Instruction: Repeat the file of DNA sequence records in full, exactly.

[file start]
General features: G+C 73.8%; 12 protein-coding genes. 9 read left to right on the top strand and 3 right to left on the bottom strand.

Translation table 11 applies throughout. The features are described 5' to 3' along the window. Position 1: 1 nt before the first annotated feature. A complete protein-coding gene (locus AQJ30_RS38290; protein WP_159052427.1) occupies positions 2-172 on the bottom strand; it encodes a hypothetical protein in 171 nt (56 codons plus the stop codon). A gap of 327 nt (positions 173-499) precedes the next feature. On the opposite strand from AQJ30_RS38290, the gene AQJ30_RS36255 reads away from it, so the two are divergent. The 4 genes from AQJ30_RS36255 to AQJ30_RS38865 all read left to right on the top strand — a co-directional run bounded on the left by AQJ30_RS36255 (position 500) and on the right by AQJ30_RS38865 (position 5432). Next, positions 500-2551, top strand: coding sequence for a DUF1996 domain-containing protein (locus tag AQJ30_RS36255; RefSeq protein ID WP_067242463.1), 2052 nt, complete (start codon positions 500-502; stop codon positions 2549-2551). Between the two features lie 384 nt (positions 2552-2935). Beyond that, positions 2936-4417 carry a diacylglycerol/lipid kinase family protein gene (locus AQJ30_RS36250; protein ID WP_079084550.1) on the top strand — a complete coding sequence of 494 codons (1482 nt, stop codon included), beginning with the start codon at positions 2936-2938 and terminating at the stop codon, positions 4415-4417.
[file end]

General features: G+C 73.8%; 12 protein-coding genes. 9 read left to right on the top strand and 3 right to left on the bottom strand.

Translation table 11 applies throughout. The features are described 5' to 3' along the window. Position 1: 1 nt before the first annotated feature. A complete protein-coding gene (locus AQJ30_RS38290; protein WP_159052427.1) occupies positions 2-172 on the bottom strand; it encodes a hypothetical protein in 171 nt (56 codons plus the stop codon). A gap of 327 nt (positions 173-499) precedes the next feature. On the opposite strand from AQJ30_RS38290, the gene AQJ30_RS36255 reads away from it, so the two are divergent. The 4 genes from AQJ30_RS36255 to AQJ30_RS38865 all read left to right on the top strand — a co-directional run bounded on the left by AQJ30_RS36255 (position 500) and on the right by AQJ30_RS38865 (position 5432). Next, positions 500-2551, top strand: coding sequence for a DUF1996 domain-containing protein (locus tag AQJ30_RS36255; RefSeq protein ID WP_067242463.1), 2052 nt, complete (start codon positions 500-502; stop codon positions 2549-2551). Between the two features lie 384 nt (positions 2552-2935). Beyond that, positions 2936-4417 carry a diacylglycerol/lipid kinase family protein gene (locus AQJ30_RS36250; protein ID WP_079084550.1) on the top strand — a complete coding sequence of 494 codons (1482 nt, stop codon included), beginning with the start codon at positions 2936-2938 and terminating at the stop codon, positions 4415-4417.